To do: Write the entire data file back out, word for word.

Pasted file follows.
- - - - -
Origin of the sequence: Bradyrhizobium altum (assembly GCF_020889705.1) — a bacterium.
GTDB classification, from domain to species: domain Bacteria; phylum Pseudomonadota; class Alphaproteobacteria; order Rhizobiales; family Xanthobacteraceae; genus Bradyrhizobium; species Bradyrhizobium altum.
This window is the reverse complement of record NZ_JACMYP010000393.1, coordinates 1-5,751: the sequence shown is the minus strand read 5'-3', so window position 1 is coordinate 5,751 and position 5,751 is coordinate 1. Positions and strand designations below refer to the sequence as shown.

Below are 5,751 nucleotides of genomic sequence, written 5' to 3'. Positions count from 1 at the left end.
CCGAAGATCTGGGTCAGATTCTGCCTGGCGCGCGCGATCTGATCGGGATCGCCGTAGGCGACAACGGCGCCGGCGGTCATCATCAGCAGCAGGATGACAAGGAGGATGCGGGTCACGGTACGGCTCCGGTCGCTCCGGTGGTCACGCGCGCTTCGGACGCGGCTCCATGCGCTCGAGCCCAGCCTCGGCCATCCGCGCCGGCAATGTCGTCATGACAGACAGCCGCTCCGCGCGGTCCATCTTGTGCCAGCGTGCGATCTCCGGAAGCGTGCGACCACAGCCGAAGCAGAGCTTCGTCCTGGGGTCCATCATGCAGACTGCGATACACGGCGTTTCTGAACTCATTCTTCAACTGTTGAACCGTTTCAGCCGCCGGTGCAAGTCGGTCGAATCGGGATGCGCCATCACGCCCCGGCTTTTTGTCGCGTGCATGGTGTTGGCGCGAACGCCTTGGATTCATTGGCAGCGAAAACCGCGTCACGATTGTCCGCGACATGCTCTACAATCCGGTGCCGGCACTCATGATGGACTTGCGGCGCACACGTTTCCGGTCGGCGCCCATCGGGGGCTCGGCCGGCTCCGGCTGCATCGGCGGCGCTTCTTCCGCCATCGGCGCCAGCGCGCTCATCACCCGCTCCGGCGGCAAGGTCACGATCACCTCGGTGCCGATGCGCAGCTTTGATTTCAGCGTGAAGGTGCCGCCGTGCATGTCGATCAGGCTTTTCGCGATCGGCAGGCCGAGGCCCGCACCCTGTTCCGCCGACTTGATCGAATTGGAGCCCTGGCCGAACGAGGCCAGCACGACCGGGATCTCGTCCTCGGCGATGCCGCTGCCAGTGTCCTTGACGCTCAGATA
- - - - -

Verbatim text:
Origin of the sequence: Bradyrhizobium altum (assembly GCF_020889705.1) — a bacterium.
GTDB classification, from domain to species: domain Bacteria; phylum Pseudomonadota; class Alphaproteobacteria; order Rhizobiales; family Xanthobacteraceae; genus Bradyrhizobium; species Bradyrhizobium altum.
This window is the reverse complement of record NZ_JACMYP010000393.1, coordinates 1-5,751: the sequence shown is the minus strand read 5'-3', so window position 1 is coordinate 5,751 and position 5,751 is coordinate 1. Positions and strand designations below refer to the sequence as shown.

Below are 5,751 nucleotides of genomic sequence, written 5' to 3'. Positions count from 1 at the left end.
CCGAAGATCTGGGTCAGATTCTGCCTGGCGCGCGCGATCTGATCGGGATCGCCGTAGGCGACAACGGCGCCGGCGGTCATCATCAGCAGCAGGATGACAAGGAGGATGCGGGTCACGGTACGGCTCCGGTCGCTCCGGTGGTCACGCGCGCTTCGGACGCGGCTCCATGCGCTCGAGCCCAGCCTCGGCCATCCGCGCCGGCAATGTCGTCATGACAGACAGCCGCTCCGCGCGGTCCATCTTGTGCCAGCGTGCGATCTCCGGAAGCGTGCGACCACAGCCGAAGCAGAGCTTCGTCCTGGGGTCCATCATGCAGACTGCGATACACGGCGTTTCTGAACTCATTCTTCAACTGTTGAACCGTTTCAGCCGCCGGTGCAAGTCGGTCGAATCGGGATGCGCCATCACGCCCCGGCTTTTTGTCGCGTGCATGGTGTTGGCGCGAACGCCTTGGATTCATTGGCAGCGAAAACCGCGTCACGATTGTCCGCGACATGCTCTACAATCCGGTGCCGGCACTCATGATGGACTTGCGGCGCACACGTTTCCGGTCGGCGCCCATCGGGGGCTCGGCCGGCTCCGGCTGCATCGGCGGCGCTTCTTCCGCCATCGGCGCCAGCGCGCTCATCACCCGCTCCGGCGGCAAGGTCACGATCACCTCGGTGCCGATGCGCAGCTTTGATTTCAGCGTGAAGGTGCCGCCGTGCATGTCGATCAGGCTTTTCGCGATCGGCAGGCCGAGGCCCGCACCCTGTTCCGCCGACTTGATCGAATTGGAGCCCTGGCCGAACGAGGCCAGCACGACCGGGATCTCGTCCTCGGCGATGCCGCTGCCAGTGTCCTTGACGCTCAGATA